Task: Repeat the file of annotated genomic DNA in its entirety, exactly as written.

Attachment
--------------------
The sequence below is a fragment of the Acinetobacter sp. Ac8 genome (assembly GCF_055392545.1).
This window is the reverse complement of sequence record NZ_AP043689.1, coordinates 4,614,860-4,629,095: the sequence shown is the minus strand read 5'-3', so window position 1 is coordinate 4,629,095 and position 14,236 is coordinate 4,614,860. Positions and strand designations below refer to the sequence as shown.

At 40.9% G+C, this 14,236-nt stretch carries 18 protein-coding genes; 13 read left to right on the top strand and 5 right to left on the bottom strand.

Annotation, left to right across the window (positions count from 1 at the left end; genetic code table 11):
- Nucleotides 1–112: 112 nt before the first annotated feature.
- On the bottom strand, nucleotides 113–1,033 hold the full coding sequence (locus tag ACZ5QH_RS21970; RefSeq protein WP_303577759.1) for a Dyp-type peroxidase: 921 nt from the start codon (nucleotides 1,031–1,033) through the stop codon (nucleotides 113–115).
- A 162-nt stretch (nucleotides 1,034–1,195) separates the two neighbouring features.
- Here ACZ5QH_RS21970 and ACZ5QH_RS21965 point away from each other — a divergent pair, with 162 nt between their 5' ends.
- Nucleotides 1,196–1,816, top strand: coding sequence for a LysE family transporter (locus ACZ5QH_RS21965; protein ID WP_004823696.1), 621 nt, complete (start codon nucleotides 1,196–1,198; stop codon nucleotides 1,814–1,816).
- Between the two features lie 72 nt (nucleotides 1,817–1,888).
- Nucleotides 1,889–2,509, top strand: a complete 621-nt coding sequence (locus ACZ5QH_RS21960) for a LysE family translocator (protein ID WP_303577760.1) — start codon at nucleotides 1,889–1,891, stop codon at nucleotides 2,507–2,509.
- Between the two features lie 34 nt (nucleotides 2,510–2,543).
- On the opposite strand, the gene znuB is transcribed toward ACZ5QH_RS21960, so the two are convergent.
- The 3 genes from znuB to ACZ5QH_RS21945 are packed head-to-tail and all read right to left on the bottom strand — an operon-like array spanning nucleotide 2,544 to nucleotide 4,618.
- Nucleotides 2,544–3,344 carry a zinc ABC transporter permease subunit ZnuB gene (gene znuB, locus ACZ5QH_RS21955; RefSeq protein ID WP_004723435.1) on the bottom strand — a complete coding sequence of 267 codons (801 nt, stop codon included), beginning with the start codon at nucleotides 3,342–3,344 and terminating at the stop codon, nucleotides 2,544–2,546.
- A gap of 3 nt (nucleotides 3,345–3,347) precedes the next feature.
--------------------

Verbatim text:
The sequence below is a fragment of the Acinetobacter sp. Ac8 genome (assembly GCF_055392545.1).
This window is the reverse complement of sequence record NZ_AP043689.1, coordinates 4,614,860-4,629,095: the sequence shown is the minus strand read 5'-3', so window position 1 is coordinate 4,629,095 and position 14,236 is coordinate 4,614,860. Positions and strand designations below refer to the sequence as shown.

At 40.9% G+C, this 14,236-nt stretch carries 18 protein-coding genes; 13 read left to right on the top strand and 5 right to left on the bottom strand.

Annotation, left to right across the window (positions count from 1 at the left end; genetic code table 11):
- Nucleotides 1–112: 112 nt before the first annotated feature.
- On the bottom strand, nucleotides 113–1,033 hold the full coding sequence (locus tag ACZ5QH_RS21970; RefSeq protein WP_303577759.1) for a Dyp-type peroxidase: 921 nt from the start codon (nucleotides 1,031–1,033) through the stop codon (nucleotides 113–115).
- A 162-nt stretch (nucleotides 1,034–1,195) separates the two neighbouring features.
- Here ACZ5QH_RS21970 and ACZ5QH_RS21965 point away from each other — a divergent pair, with 162 nt between their 5' ends.
- Nucleotides 1,196–1,816, top strand: coding sequence for a LysE family transporter (locus ACZ5QH_RS21965; protein ID WP_004823696.1), 621 nt, complete (start codon nucleotides 1,196–1,198; stop codon nucleotides 1,814–1,816).
- Between the two features lie 72 nt (nucleotides 1,817–1,888).
- Nucleotides 1,889–2,509, top strand: a complete 621-nt coding sequence (locus ACZ5QH_RS21960) for a LysE family translocator (protein ID WP_303577760.1) — start codon at nucleotides 1,889–1,891, stop codon at nucleotides 2,507–2,509.
- Between the two features lie 34 nt (nucleotides 2,510–2,543).
- On the opposite strand, the gene znuB is transcribed toward ACZ5QH_RS21960, so the two are convergent.
- The 3 genes from znuB to ACZ5QH_RS21945 are packed head-to-tail and all read right to left on the bottom strand — an operon-like array spanning nucleotide 2,544 to nucleotide 4,618.
- Nucleotides 2,544–3,344 carry a zinc ABC transporter permease subunit ZnuB gene (gene znuB, locus ACZ5QH_RS21955; RefSeq protein ID WP_004723435.1) on the bottom strand — a complete coding sequence of 267 codons (801 nt, stop codon included), beginning with the start codon at nucleotides 3,342–3,344 and terminating at the stop codon, nucleotides 2,544–2,546.
- A gap of 3 nt (nucleotides 3,345–3,347) precedes the next feature.